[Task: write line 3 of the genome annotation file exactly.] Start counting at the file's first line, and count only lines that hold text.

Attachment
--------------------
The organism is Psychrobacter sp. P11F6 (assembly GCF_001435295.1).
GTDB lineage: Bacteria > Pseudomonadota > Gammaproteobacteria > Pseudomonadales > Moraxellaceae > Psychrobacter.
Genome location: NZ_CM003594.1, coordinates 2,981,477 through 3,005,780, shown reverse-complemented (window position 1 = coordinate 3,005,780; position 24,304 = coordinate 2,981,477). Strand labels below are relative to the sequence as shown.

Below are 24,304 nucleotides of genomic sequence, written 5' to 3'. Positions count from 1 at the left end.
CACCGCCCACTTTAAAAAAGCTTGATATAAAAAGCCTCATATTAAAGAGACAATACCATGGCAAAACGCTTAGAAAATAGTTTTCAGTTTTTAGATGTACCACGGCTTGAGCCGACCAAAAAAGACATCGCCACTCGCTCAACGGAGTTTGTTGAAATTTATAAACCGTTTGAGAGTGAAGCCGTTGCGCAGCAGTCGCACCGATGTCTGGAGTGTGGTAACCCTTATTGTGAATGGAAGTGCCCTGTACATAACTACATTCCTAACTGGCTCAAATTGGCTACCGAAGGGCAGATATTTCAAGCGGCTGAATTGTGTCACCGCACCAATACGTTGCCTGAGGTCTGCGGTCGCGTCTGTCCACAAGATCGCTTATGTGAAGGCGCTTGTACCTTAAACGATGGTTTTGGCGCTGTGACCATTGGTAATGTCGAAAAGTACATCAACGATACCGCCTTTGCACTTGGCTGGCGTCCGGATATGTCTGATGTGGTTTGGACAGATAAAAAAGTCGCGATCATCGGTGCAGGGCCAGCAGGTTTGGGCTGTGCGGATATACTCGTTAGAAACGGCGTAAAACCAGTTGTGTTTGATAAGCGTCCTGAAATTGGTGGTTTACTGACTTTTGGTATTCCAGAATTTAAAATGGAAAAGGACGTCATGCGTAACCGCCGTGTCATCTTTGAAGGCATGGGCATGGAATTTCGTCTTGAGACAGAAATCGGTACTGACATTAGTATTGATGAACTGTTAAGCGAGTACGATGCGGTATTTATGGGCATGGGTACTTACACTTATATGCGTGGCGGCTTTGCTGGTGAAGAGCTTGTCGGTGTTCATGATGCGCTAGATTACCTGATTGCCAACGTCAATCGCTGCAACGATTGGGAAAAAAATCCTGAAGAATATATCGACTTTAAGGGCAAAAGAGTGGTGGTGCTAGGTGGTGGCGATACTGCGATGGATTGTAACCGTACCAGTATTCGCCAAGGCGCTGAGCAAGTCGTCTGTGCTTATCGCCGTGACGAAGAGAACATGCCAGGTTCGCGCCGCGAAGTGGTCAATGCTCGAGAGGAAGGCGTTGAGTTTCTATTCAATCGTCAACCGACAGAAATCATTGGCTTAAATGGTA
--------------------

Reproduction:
Genome location: NZ_CM003594.1, coordinates 2,981,477 through 3,005,780, shown reverse-complemented (window position 1 = coordinate 3,005,780; position 24,304 = coordinate 2,981,477). Strand labels below are relative to the sequence as shown.